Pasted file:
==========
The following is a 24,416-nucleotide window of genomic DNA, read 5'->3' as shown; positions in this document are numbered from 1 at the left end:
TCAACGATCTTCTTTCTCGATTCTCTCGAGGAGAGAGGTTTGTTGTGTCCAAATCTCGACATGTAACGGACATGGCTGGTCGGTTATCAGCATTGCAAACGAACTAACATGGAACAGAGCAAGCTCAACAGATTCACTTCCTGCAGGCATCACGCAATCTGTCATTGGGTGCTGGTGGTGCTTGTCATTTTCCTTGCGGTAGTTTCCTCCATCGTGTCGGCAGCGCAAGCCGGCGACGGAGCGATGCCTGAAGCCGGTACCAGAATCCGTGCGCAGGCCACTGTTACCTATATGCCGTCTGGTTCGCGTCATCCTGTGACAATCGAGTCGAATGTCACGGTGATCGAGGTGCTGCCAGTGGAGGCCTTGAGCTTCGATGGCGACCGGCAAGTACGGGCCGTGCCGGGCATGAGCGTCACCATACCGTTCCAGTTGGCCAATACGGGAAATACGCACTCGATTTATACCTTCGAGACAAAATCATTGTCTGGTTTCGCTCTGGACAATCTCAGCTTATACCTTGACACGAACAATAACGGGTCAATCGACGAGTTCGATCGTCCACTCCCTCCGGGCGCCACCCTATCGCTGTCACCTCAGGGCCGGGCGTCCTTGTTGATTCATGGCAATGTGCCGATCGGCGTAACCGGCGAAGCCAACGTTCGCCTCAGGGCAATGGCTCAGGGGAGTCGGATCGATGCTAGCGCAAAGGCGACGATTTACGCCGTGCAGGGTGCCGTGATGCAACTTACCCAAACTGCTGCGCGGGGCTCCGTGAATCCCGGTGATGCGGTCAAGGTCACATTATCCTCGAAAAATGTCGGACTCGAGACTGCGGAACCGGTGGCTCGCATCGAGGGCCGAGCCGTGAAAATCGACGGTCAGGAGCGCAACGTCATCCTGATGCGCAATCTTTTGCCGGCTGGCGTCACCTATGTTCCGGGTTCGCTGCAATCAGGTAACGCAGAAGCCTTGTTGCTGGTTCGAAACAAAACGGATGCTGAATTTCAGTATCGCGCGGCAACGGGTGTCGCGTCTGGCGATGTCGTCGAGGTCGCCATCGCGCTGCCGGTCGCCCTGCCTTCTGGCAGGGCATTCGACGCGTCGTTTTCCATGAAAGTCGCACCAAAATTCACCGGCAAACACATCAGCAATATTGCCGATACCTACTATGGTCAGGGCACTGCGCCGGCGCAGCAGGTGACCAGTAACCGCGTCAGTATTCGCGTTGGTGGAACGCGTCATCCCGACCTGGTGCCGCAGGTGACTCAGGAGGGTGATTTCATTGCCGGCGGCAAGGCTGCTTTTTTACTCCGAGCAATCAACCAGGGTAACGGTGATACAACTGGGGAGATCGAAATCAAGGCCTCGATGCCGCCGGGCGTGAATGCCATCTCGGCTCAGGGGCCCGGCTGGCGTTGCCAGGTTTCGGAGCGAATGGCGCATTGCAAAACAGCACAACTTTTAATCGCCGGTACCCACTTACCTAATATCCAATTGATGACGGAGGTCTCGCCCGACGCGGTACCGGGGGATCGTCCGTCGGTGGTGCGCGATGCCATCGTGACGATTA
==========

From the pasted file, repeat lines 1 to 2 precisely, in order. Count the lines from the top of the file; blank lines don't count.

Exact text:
The following is a 24,416-nucleotide window of genomic DNA, read 5'->3' as shown; positions in this document are numbered from 1 at the left end:
TCAACGATCTTCTTTCTCGATTCTCTCGAGGAGAGAGGTTTGTTGTGTCCAAATCTCGACATGTAACGGACATGGCTGGTCGGTTATCAGCATTGCAAACGAACTAACATGGAACAGAGCAAGCTCAACAGATTCACTTCCTGCAGGCATCACGCAATCTGTCATTGGGTGCTGGTGGTGCTTGTCATTTTCCTTGCGGTAGTTTCCTCCATCGTGTCGGCAGCGCAAGCCGGCGACGGAGCGATGCCTGAAGCCGGTACCAGAATCCGTGCGCAGGCCACTGTTACCTATATGCCGTCTGGTTCGCGTCATCCTGTGACAATCGAGTCGAATGTCACGGTGATCGAGGTGCTGCCAGTGGAGGCCTTGAGCTTCGATGGCGACCGGCAAGTACGGGCCGTGCCGGGCATGAGCGTCACCATACCGTTCCAGTTGGCCAATACGGGAAATACGCACTCGATTTATACCTTCGAGACAAAATCATTGTCTGGTTTCGCTCTGGACAATCTCAGCTTATACCTTGACACGAACAATAACGGGTCAATCGACGAGTTCGATCGTCCACTCCCTCCGGGCGCCACCCTATCGCTGTCACCTCAGGGCCGGGCGTCCTTGTTGATTCATGGCAATGTGCCGATCGGCGTAACCGGCGAAGCCAACGTTCGCCTCAGGGCAATGGCTCAGGGGAGTCGGATCGATGCTAGCGCAAAGGCGACGATTTACGCCGTGCAGGGTGCCGTGATGCAACTTACCCAAACTGCTGCGCGGGGCTCCGTGAATCCCGGTGATGCGGTCAAGGTCACATTATCCTCGAAAAATGTCGGACTCGAGACTGCGGAACCGGTGGCTCGCATCGAGGGCCGAGCCGTGAAAATCGACGGTCAGGAGCGCAACGTCATCCTGATGCGCAATCTTTTGCCGGCTGGCGTCACCTATGTTCCGGGTTCGCTGCAATCAGGTAACGCAGAAGCCTTGTTGCTGGTTCGAAACAAAACGGATGCTGAATTTCAGTATCGCGCGGCAACGGGTGTCGCGTCTGGCGATGTCGTCGAGGTCGCCATCGCGCTGCCGGTCGCCCTGCCTTCTGGCAGGGCATTCGACGCGTCGTTTTCCATGAAAGTCGCACCAAAATTCACCGGCAAACACATCAGCAATATTGCCGATACCTACTATGGTCAGGGCACTGCGCCGGCGCAGCAGGTGACCAGTAACCGCGTCAGTATTCGCGTTGGTGGAACGCGTCATCCCGACCTGGTGCCGCAGGTGACTCAGGAGGGTGATTTCATTGCCGGCGGCAAGGCTGCTTTTTTACTCCGAGCAATCAACCAGGGTAACGGTGATACAACTGGGGAGATCGAAATCAAGGCCTCGATGCCGCCGGGCGTGAATGCCATCTCGGCTCAGGGGCCCGGCTGGCGTTGCCAGGTTTCGGAGCGAATGGCGCATTGCAAAACAGCACAACTTTTAATCGCCGGTACCCACTTACCTAATATCCAATTGATGACGGAGGTCTCGCCCGACGCGGTACCGGGGGATCGTCCGTCGGTGGTGCGCGATGCCATCGTGACGATTA